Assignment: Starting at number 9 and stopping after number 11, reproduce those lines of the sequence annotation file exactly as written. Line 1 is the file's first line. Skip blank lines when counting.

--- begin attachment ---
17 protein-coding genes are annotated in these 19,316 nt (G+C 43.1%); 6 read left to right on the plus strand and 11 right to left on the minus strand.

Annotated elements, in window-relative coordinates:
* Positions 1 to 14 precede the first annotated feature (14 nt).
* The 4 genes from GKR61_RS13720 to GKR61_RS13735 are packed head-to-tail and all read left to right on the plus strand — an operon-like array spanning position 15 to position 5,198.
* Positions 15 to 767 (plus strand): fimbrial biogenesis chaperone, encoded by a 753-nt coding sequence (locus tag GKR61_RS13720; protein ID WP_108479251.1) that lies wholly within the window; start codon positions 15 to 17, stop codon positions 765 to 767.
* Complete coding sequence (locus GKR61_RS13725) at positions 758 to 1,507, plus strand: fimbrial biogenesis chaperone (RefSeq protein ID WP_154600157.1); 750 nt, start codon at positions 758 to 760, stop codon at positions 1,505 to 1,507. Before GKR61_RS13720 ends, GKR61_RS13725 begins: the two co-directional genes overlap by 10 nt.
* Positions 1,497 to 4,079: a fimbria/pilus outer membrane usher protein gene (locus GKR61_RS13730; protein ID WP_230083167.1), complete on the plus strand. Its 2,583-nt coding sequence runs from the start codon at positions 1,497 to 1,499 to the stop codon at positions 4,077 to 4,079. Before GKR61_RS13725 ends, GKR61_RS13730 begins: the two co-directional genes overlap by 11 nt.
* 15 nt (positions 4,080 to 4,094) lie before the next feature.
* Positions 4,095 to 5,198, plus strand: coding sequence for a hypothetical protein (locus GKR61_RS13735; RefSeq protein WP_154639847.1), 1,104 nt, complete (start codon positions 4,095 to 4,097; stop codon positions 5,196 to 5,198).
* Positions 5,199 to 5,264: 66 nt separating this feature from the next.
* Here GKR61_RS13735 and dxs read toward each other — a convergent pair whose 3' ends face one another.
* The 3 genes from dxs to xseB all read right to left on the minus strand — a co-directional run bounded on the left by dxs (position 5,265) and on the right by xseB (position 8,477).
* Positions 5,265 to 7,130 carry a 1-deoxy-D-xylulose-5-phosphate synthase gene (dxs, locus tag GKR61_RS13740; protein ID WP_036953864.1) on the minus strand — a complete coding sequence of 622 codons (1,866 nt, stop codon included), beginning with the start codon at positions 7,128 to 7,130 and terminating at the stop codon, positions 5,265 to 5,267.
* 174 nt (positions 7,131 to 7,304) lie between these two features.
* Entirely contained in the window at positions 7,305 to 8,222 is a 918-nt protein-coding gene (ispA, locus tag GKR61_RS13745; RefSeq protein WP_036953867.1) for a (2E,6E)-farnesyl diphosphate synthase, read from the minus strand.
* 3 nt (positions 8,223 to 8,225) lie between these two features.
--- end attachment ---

* Positions 4,095 to 5,198, plus strand: coding sequence for a hypothetical protein (locus GKR61_RS13735; RefSeq protein WP_154639847.1), 1,104 nt, complete (start codon positions 4,095 to 4,097; stop codon positions 5,196 to 5,198).
* Positions 5,199 to 5,264: 66 nt separating this feature from the next.
* Here GKR61_RS13735 and dxs read toward each other — a convergent pair whose 3' ends face one another.